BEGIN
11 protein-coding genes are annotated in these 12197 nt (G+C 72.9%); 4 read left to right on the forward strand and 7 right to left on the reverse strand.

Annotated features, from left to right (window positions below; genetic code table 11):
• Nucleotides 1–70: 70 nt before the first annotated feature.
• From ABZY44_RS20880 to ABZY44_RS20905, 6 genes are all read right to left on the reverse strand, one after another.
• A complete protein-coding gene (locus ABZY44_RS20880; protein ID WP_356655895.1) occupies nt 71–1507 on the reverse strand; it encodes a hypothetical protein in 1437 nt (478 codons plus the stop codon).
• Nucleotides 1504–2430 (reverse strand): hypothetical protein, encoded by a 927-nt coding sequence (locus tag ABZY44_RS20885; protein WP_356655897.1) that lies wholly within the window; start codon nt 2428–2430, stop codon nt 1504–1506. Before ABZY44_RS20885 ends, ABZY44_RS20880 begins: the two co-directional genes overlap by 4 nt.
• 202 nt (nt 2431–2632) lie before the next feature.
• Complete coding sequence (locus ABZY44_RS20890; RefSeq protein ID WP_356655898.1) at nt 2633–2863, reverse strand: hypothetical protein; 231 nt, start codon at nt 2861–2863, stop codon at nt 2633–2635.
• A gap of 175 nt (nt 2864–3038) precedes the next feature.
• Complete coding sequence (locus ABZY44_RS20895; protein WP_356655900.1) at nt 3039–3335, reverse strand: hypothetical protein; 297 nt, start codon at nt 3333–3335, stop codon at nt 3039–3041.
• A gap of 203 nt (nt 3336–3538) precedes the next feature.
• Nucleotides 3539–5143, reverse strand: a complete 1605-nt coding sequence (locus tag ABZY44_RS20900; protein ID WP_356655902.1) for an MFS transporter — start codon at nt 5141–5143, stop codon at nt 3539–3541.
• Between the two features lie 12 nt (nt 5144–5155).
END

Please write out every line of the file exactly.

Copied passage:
11 protein-coding genes are annotated in these 12197 nt (G+C 72.9%); 4 read left to right on the forward strand and 7 right to left on the reverse strand.

Annotated features, from left to right (window positions below; genetic code table 11):
• Nucleotides 1–70: 70 nt before the first annotated feature.
• From ABZY44_RS20880 to ABZY44_RS20905, 6 genes are all read right to left on the reverse strand, one after another.
• A complete protein-coding gene (locus ABZY44_RS20880; protein ID WP_356655895.1) occupies nt 71–1507 on the reverse strand; it encodes a hypothetical protein in 1437 nt (478 codons plus the stop codon).
• Nucleotides 1504–2430 (reverse strand): hypothetical protein, encoded by a 927-nt coding sequence (locus tag ABZY44_RS20885; protein WP_356655897.1) that lies wholly within the window; start codon nt 2428–2430, stop codon nt 1504–1506. Before ABZY44_RS20885 ends, ABZY44_RS20880 begins: the two co-directional genes overlap by 4 nt.
• 202 nt (nt 2431–2632) lie before the next feature.
• Complete coding sequence (locus ABZY44_RS20890; RefSeq protein ID WP_356655898.1) at nt 2633–2863, reverse strand: hypothetical protein; 231 nt, start codon at nt 2861–2863, stop codon at nt 2633–2635.
• A gap of 175 nt (nt 2864–3038) precedes the next feature.
• Complete coding sequence (locus ABZY44_RS20895; protein WP_356655900.1) at nt 3039–3335, reverse strand: hypothetical protein; 297 nt, start codon at nt 3333–3335, stop codon at nt 3039–3041.
• A gap of 203 nt (nt 3336–3538) precedes the next feature.
• Nucleotides 3539–5143, reverse strand: a complete 1605-nt coding sequence (locus tag ABZY44_RS20900; protein ID WP_356655902.1) for an MFS transporter — start codon at nt 5141–5143, stop codon at nt 3539–3541.
• Between the two features lie 12 nt (nt 5144–5155).